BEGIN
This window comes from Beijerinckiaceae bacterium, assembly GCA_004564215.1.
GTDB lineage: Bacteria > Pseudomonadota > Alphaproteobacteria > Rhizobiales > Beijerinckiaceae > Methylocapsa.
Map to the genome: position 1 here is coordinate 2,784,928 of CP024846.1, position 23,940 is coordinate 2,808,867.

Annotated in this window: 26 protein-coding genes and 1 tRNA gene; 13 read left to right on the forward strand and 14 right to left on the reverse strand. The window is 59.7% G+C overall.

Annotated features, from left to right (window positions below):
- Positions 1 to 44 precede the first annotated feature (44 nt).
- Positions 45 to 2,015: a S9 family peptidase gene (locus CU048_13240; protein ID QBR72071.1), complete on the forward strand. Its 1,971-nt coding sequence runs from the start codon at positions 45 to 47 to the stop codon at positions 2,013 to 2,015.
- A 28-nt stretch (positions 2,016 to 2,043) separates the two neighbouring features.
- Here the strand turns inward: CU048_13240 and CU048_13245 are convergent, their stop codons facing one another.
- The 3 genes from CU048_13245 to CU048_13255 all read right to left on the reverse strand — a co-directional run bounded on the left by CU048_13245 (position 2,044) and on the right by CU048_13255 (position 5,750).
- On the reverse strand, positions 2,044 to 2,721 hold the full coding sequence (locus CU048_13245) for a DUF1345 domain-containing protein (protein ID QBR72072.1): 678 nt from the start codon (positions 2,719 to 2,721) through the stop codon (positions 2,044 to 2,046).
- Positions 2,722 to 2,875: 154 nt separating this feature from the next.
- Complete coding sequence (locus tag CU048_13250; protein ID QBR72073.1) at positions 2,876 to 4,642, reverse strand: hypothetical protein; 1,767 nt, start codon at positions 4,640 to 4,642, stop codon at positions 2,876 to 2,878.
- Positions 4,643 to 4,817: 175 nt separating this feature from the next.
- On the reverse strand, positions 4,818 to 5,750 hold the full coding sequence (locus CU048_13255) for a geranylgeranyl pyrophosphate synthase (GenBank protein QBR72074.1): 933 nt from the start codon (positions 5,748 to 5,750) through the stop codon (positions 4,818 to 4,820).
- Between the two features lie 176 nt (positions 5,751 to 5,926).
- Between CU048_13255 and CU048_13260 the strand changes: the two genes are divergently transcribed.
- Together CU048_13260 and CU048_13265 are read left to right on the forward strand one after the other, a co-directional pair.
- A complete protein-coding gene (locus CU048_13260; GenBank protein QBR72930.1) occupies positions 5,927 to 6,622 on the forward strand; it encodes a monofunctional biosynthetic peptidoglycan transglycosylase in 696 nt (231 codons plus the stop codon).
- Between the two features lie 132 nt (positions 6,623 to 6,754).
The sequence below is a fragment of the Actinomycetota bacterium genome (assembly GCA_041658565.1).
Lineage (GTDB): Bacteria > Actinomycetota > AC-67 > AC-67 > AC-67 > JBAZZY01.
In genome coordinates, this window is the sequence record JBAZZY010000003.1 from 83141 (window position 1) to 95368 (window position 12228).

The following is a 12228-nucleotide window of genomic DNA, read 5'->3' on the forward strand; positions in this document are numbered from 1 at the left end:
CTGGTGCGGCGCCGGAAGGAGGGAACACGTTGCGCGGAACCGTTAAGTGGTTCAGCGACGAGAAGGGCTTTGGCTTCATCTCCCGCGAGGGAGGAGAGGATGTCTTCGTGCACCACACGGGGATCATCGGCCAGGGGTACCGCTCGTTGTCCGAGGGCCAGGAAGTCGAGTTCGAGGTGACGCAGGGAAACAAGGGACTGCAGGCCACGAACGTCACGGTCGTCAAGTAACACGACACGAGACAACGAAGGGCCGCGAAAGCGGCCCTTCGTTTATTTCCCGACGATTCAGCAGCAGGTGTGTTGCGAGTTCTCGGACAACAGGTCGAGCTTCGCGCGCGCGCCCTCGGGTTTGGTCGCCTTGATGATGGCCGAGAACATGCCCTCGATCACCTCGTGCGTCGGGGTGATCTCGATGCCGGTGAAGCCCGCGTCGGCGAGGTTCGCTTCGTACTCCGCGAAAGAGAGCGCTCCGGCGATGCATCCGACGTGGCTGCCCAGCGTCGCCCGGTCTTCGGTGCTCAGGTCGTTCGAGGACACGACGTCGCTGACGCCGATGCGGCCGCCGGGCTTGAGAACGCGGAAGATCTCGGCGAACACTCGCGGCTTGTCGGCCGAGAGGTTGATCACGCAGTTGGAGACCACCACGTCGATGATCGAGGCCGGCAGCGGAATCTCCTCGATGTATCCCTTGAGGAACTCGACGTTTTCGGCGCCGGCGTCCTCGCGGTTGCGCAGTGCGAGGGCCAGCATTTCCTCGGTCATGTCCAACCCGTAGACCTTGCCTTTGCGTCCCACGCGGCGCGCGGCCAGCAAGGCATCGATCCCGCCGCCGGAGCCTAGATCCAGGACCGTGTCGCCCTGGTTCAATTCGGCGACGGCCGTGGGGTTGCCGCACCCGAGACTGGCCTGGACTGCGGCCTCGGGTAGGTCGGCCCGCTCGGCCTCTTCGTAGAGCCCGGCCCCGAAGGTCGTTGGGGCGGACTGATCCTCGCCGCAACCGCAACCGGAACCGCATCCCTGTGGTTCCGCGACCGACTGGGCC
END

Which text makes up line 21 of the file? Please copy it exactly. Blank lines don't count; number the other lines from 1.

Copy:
The sequence below is a fragment of the Actinomycetota bacterium genome (assembly GCA_041658565.1).